The Slave in the Garage | Reader's Digest

The Slave in the Garage

Sold by her parents and smuggled into the U.S., one young girl did a family's dirty work for two years. And then help arrived.

By Mary A. Fischer from Reader's Digest | May 2008
slave-in-the-garage-02-afCourtesy of Irvine Police Department
Shyima slept in this windowless room in the garage.

Shyima was brought into the United States on an illegally obtained six-month visitor’s visa and settled into the couple’s two-story Mediterranean-style house in a gated community in Irvine. When she wasn’t working, she was banished to an 8-by-12-foot section of the garage with no windows, no air-conditioning or heat. Shyima says the family sometimes locked her in. Her furnishings: a dirty mattress, a floor lamp, and a small table. Shyima kept her clothes in her suitcase. Each day she rose at six with the couple’s six-year-old twin boys. She took orders from everyone, including the twins’ three sisters, 11, 13, and 15. She cooked, served meals, did the dishes, made beds, changed sheets, helped with laundry, ironed, dusted, vacuumed, swept, mopped, and washed the patios, and was often still doing chores at midnight. One day, when Shyima tried to do her own laundry, Motelib stopped her. “She told me I couldn’t put my things in the washing machine because they were dirtier than theirs.” From then on, Shyima washed her clothes in a plastic bucket she kept by her mattress and hung them outside to dry on a metal rack, next to the garbage cans.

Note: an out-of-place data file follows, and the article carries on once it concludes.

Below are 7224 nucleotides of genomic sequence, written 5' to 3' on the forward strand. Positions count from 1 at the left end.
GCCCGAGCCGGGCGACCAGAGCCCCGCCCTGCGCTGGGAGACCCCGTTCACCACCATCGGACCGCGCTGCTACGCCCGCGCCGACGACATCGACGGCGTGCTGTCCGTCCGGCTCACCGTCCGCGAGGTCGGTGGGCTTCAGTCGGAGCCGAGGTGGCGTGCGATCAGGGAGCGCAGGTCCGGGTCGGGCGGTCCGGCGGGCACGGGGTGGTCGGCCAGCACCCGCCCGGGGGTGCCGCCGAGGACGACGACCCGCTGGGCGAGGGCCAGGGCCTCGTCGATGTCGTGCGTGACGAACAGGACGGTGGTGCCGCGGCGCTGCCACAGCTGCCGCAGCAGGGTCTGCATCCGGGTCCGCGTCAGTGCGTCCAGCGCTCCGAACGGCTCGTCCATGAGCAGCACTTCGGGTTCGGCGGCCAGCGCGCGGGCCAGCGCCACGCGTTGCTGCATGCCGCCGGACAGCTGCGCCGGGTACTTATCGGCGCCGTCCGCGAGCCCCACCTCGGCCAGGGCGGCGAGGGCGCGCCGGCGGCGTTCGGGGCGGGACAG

Motelib and Ibrahim both hit Shyima, but the isolation and verbal abuse were worse. “They called me stupid girl and a nothing,” she says. “They made me feel less than them.”

She ate alone and wasn’t allowed to attend school or leave the house without Motelib or Ibrahim escorting her. The couple warned her against telling anyone about her situation. “They threatened that the police would take me away because I was an illegal,” Shyima says.

Though she never admitted longing for her mother, she cried openly in front of Motelib and Ibrahim when she came down with a bad flu. “They saw me suffering and didn’t care,” she says. “I still had to do my chores. They wouldn’t even get medicine for me.”

At night, exhausted and lonely, she stared into the darkness. Ibrahim had taken her passport, and she feared she would be held prisoner forever. When Shyima turned 12, there was no celebration. She spent her birthday doing housework.